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Good Idea? Bad Idea? Winter hive prep.

 
pollinator
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My bees are in a shed and I have much hope that that helps them survive the winter this year. It has plenty of air flow. First real snow here today so last night I went out with pine chips and set about insulating. I have a nuc that I just covered with chips. Then I have 2 hives with feeder boxes on top. I filled the feeder boxes with wood chips. What do you think? Filling the feeder boxes a good or bad idea? Should I do more to insulate them? Gets pretty cold here imo but realize that -30 is about the lowest I've experienced and some of you get worse.
 
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I have no experience keeping bees though freezing winter but have read about people insulating boxes with 2" thick insulation board to help them survive though cold climate winter.
 
gardener & hugelmaster
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Minus 30 is very cold for bees. Some people do use insulating board & in Europe there is a type of hive that is made basically like an ice chest. Made of styrofoam or something like that.

I think the chips are probably helpful unless they attract pests or absorb water. What I would probably do is sandwich the nuc between the other 2 hives & surround them all with hay bales. Top and sides. Keep their entrances open. That works pretty good. Don't know how well that works in minus 30 though. That's harsh.
 
elle sagenev
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Mike Barkley wrote:Minus 30 is very cold for bees. Some people do use insulating board & in Europe there is a type of hive that is made basically like an ice chest. Made of styrofoam or something like that.

I think the chips are probably helpful unless they attract pests or absorb water. What I would probably do is sandwich the nuc between the other 2 hives & surround them all with hay bales. Top and sides. Keep their entrances open. That works pretty good. Don't know how well that works in minus 30 though. That's harsh.



I can't really do that. The shed they are in is in the general barn fence area. So the pigs could potentially get in there. Thus, I have the hives put on spools inside the shed. I couldn't put the hives together or fit hay bales around them. :(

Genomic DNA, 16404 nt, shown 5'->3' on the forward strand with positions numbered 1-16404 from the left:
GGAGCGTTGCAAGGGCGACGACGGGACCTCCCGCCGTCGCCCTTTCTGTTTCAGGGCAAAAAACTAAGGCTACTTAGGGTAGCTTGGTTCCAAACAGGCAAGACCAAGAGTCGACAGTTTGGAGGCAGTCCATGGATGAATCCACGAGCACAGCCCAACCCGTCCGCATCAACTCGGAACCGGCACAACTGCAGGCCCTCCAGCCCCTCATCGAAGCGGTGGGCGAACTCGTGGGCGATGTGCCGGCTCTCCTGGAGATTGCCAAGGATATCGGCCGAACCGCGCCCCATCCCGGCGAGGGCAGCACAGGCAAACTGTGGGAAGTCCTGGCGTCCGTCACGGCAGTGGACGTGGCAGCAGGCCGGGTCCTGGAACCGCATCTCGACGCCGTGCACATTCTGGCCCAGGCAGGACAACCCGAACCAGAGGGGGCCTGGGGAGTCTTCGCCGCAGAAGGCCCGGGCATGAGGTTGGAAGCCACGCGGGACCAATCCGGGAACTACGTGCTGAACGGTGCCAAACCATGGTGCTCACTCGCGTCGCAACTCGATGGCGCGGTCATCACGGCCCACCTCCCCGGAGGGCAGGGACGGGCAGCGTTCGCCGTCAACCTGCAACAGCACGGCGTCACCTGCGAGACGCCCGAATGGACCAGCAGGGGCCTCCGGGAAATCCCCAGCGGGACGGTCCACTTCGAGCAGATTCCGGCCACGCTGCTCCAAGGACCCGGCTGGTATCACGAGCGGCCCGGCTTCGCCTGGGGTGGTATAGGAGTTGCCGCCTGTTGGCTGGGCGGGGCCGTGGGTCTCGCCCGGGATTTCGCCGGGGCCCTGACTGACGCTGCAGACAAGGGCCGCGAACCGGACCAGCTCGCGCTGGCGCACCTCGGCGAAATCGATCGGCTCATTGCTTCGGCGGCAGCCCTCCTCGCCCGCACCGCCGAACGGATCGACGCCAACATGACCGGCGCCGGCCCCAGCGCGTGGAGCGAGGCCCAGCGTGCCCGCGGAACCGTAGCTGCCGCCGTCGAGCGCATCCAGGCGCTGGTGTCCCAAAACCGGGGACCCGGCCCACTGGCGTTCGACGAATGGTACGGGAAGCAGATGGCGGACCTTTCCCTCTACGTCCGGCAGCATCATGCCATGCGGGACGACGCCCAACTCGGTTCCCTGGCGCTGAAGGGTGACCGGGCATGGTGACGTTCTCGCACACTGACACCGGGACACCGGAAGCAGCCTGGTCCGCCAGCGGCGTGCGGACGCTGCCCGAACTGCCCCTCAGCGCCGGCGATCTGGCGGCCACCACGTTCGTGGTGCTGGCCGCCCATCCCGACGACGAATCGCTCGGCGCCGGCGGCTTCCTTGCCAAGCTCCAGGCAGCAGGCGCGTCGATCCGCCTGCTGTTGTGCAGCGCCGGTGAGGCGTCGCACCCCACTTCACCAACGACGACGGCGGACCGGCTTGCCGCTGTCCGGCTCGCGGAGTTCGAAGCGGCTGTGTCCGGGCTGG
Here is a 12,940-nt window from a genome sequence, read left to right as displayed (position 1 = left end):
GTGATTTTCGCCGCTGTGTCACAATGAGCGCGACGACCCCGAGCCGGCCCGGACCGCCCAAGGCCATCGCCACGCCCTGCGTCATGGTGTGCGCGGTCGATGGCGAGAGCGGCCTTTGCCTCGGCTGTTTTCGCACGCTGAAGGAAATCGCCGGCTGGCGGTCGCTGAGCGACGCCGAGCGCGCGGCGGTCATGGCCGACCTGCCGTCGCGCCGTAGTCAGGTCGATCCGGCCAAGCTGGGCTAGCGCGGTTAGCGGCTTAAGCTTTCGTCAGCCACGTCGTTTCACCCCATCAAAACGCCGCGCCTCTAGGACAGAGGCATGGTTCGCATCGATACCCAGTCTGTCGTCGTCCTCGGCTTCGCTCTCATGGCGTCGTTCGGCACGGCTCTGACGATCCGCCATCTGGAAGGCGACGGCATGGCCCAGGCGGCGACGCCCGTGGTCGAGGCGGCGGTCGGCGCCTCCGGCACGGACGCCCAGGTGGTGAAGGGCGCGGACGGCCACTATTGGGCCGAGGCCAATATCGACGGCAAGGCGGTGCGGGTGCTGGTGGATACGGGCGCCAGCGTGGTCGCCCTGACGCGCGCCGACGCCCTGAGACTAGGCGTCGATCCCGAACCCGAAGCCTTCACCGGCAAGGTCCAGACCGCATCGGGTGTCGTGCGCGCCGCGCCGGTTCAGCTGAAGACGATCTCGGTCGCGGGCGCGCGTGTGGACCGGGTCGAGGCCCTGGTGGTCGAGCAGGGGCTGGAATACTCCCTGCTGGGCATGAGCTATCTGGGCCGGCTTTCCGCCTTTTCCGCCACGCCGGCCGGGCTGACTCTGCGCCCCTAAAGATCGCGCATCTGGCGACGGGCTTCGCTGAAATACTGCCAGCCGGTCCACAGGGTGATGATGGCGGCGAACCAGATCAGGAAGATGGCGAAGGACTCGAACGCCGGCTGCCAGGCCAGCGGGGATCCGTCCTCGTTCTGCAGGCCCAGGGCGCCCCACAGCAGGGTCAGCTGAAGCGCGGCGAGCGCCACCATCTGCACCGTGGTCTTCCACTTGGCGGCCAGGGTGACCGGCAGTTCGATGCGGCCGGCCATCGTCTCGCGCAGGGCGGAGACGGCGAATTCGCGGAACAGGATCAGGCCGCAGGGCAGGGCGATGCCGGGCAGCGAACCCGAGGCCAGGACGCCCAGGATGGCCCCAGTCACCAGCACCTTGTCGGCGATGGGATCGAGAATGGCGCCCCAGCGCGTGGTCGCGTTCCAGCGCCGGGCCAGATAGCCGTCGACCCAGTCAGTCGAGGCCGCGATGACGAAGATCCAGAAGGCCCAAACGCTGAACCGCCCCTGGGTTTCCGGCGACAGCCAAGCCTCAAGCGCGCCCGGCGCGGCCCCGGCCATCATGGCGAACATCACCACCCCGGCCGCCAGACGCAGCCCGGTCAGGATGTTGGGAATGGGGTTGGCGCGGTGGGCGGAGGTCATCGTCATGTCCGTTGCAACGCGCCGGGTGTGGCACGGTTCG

Mike Barkley
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Insulating board might be your best bet then. Perhaps a space blanket too.

I'm curious how you have a nuc this late in the season.
 
elle sagenev
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Mike Barkley wrote:Insulating board might be your best bet then. Perhaps a space blanket too.

I'm curious how you have a nuc this late in the season.



It was an accident. I opened my hives and could not find the queen. Looked everywhere. No new brood. so I went in search of a new queen. Someone offered me a nuc for free that had a queen but wasn't doing well enough for them to believe theyd' make it through the winter. So I went and got it and when I went to combine it with my hive lo and behold there is the queen right on top. So then it was a crap moment. I have this nuc and found my queen and now what. Well, my property has a lot of food so bees tend to do better for me than they do other people, you know, if I can keep them from dying during winter. So I decided to just keep it as a nuc and I must say that within the month I had it they did double in size so...we'll see.
 
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I asked Dr. Sharashkin questions when he was on the boards here along with many others. It got me interested enough that I purchased his book, "Raising Bees With A Smile" and read it through and thought that his horizontal hive was the "bees knees" and I thought about making one from his free plans. But, I went to the horizontalhive.com web site and found that he was having a seminar on keeping bees naturallly.